With the rise of unemployment comes crime, so what better way to introduce you to a long forgotten martial arts that every gentlemen should be proficient in.
Before Randy Couture and the Ultimate Fighting Championship, there was Edward William Barton-Wright and bartitsu. Bartitsu was probably the first instance of what we know today as mixed martial arts. Mr. Barton combined elements of boxing, jujitsu, cane fighting, and french kick boxing in order to create a self defense system that could be used by discerning gentlemen on the mean streets of Edwardian London. It grew to such popularity that even Sherlock Holmes was practicing bartitsu in his mysterious adventures.
While bartitsu died in the early 20th Century, E.W. Barton left a legacy in the field of martial arts. What follows is a brief history of bartitsu as well as a guide to get you started on learning the martial art of gentlemen.
In 1899, Barton wrote an article in the London based publication, Pearson’s Magazine, entitled “A New Art of Self Defense.” In it he set out his system of self defense that he called “bartitsu,” an obvious melding of his name and jujitsu. While bartitsu was based mainly on jujitsu, Barton explained in his article that the system included boxing, kickboxing, and stick fighting.
Barton opened a school called the Bartitsu Club. He brought in some of the best martial arts teachers from around the world to teach at his new school. Among these were Japanese instructors K. Tani, S. Yamamoto, and Yukio Tani as well as Pierre Vigny and Armand Cherpillod. One journalist described the Bartitsu Club as “… a huge subterranean hall, all glittering, white-tiled walls, and electric light, with ‘champions’ prowling around it like tigers.”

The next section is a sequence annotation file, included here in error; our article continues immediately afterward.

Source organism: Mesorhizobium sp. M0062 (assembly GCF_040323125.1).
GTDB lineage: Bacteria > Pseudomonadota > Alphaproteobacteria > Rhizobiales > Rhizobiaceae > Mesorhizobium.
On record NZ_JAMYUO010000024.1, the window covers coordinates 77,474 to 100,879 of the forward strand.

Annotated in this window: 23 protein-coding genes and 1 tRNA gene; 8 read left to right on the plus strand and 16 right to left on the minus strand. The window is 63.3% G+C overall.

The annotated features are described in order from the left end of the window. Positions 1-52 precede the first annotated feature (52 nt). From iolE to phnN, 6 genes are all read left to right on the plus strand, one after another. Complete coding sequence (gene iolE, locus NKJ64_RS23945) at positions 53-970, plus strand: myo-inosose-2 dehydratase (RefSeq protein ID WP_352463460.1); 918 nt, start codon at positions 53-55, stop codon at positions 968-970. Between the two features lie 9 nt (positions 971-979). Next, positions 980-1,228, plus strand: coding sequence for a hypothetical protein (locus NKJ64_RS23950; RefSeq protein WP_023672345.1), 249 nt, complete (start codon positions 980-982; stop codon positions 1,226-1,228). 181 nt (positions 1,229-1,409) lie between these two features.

The popularity of bartitsu in England was widespread. Sir Arthur Conan Doyle even had Sherlock Holmes practicing “baritsu” (a misspelling of bartitsu) in The Adventure of the Empty House. Because Conan Doyle misspelled bartitsu, scholars of Sherlock Holmes were confused for years by the reference. (Note: Robert Downey, Jr. will be showing off his bartitsu chops in an upcoming Sherlock Holmes film. )
Bartitsu declined in popularity as rapidly as it had ascended. By 1903, the Bartitsu Club closed and most of its instructors established their own self defense schools in London. Barton continued to develop and teach bartitsu until the 1920s. Because of the lack of interest in his martial art, Barton spent the rest of his career as a physical therapist. He died in 1951 at the age of 90.Bartitsu documentary
Like to thank The art of manliness website where most of the information regarding this long lost art was found. I'm sure they are happy that I'm trying to spread the word of such a manly art form.